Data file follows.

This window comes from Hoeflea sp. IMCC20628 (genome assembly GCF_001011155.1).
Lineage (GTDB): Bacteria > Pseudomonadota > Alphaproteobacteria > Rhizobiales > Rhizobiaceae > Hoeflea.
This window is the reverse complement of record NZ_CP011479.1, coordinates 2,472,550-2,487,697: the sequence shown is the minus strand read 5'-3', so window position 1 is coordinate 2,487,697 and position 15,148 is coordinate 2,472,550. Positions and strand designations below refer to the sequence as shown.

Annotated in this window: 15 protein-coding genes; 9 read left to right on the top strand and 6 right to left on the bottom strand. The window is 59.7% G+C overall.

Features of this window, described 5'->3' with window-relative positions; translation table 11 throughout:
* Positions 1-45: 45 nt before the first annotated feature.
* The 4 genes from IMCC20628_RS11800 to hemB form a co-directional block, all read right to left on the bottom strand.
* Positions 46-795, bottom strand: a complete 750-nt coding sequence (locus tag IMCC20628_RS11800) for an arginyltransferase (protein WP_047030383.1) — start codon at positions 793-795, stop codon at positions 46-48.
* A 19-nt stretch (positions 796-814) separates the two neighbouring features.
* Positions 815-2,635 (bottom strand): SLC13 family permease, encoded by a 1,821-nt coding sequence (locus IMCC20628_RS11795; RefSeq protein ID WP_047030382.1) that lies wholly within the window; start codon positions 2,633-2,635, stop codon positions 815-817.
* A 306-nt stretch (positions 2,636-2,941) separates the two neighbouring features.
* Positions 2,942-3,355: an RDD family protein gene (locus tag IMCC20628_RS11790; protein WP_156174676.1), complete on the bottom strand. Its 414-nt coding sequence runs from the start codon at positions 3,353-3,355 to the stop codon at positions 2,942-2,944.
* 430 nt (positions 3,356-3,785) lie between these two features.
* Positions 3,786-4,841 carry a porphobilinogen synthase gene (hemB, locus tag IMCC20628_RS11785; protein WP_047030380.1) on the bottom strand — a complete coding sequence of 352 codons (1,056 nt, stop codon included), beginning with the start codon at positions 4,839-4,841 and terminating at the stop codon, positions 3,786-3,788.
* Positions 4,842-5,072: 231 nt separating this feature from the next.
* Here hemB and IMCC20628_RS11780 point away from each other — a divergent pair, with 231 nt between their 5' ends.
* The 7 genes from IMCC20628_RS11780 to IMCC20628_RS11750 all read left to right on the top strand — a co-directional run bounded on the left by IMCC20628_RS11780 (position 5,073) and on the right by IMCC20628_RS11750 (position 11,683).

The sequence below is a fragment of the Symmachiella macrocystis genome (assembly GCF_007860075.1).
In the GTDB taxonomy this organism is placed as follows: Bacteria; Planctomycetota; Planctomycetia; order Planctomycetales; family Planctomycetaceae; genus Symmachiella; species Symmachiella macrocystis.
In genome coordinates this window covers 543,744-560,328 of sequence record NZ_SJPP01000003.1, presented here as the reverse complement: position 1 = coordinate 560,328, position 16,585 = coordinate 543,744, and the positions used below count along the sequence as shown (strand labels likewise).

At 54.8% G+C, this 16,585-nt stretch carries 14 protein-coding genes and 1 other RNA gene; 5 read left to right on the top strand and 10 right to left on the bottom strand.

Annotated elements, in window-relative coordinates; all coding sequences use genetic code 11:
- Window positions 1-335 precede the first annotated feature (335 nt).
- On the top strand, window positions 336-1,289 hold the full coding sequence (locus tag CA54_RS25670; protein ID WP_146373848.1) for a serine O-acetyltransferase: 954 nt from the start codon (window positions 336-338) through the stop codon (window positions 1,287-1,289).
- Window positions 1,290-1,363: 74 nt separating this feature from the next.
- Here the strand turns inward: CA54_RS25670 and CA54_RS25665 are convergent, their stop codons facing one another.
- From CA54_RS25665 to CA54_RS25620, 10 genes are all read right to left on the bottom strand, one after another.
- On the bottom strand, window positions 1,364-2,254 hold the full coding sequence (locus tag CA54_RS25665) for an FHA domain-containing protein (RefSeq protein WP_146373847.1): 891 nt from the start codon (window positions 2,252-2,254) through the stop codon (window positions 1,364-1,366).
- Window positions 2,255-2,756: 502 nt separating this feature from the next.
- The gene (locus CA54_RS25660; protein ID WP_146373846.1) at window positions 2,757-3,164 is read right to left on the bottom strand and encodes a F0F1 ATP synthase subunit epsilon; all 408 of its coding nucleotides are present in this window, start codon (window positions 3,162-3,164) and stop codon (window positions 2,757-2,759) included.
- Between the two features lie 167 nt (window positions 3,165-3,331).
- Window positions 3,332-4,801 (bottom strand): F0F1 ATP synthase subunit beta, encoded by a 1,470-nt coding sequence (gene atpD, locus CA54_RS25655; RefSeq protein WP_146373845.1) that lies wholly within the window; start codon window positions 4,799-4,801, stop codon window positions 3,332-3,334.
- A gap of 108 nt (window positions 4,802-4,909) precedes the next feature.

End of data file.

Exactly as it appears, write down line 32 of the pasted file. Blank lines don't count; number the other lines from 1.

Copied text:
- Window positions 3,332-4,801 (bottom strand): F0F1 ATP synthase subunit beta, encoded by a 1,470-nt coding sequence (gene atpD, locus CA54_RS25655; RefSeq protein WP_146373845.1) that lies wholly within the window; start codon window positions 4,799-4,801, stop codon window positions 3,332-3,334.